by Timothy Birdnow/canadafreepress.com
“The Constitution does not explicitly mention any right of privacy. In a line of decisions, however, going back perhaps as far as Union Pacific R. Co. v. Botsford, 141 U. S. 250, 251 (1891), the Court has recognized that a right of personal privacy, or a guarantee of certain areas or zones of privacy, does exist under the Constitution. In varying contexts, the Court or individual Justices have, indeed, found at least the roots of that right in the First Amendment; in the Fourth and Fifth Amendments; in the penumbras of the Bill of Rights; in the Ninth Amendment, id., at 486 (Goldberg, J., concurring); or in the concept of liberty guaranteed by the first section of the Fourteenth Amendment. These decisions make it clear that only personal rights that can be deemed “fundamental” or “implicit in the concept of ordered liberty,” are included in this guarantee of personal privacy.”
It was this paragraph that established the “right to privacy” that is at the core of the “right” to an abortion in the United States. Blackman and the other activist judges conveniently ignored the rights of the unborn child to his or her ultimate privacy, allowing others to invade the unborn child’s home without a search warrant and to take that child’s life. Blackman believed the State has more interest in the mother and whatever notions come into her head than in the child.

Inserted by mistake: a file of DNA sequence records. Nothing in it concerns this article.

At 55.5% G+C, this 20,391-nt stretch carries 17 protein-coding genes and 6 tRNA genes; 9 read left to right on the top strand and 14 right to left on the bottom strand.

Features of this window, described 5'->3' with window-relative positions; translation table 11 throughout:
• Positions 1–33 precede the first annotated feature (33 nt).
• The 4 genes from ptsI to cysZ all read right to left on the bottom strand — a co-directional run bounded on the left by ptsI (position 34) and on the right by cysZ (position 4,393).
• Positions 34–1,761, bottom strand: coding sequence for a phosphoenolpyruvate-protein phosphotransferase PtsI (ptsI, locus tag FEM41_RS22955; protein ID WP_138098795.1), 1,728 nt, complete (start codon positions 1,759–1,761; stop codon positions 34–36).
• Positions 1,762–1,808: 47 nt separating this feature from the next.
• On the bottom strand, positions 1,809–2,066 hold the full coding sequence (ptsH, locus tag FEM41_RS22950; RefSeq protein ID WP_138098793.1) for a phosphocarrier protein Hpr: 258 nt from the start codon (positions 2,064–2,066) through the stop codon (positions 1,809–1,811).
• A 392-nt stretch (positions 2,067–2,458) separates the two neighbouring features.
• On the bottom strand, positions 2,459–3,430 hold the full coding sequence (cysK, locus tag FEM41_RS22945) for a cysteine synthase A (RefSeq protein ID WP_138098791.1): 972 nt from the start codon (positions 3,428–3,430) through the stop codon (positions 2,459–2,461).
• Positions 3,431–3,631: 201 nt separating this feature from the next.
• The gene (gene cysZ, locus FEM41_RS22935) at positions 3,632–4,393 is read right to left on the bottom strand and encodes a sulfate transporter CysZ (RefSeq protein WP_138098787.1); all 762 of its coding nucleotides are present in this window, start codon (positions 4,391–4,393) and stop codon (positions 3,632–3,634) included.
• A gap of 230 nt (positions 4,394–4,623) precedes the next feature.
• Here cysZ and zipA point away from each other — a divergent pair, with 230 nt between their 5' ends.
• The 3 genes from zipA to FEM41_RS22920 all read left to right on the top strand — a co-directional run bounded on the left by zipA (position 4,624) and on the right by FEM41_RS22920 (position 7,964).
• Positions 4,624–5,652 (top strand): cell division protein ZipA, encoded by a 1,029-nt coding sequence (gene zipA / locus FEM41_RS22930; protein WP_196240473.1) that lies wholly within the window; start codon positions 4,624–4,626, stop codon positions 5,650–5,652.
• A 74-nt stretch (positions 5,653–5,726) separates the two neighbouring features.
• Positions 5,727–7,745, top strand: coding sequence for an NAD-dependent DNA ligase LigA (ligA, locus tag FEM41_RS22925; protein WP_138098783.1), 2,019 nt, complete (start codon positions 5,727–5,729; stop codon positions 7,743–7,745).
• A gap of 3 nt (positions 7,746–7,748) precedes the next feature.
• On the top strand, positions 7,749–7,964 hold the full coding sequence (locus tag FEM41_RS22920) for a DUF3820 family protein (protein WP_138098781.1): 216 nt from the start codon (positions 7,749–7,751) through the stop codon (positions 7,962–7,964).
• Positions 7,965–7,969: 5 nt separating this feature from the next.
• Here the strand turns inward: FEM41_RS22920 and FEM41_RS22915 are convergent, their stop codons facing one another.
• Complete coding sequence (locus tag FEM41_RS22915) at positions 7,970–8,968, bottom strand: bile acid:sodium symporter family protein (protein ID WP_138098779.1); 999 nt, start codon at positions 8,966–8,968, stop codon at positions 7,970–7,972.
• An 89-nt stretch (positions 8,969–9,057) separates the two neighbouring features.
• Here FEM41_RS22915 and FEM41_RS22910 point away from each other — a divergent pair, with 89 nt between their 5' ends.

But this established a legal precedent, and it is now the law of the land that the citizenry have an inherent right to privacy that may not be easily taken from them by the Law.
If there is a Constitutional protection of privacy, does it not apply more to the Federal government than the individual states? Are the states restricted from making laws that are invasive of privacy but the Federal government is exempt?
What can be more private than a person’s medical care?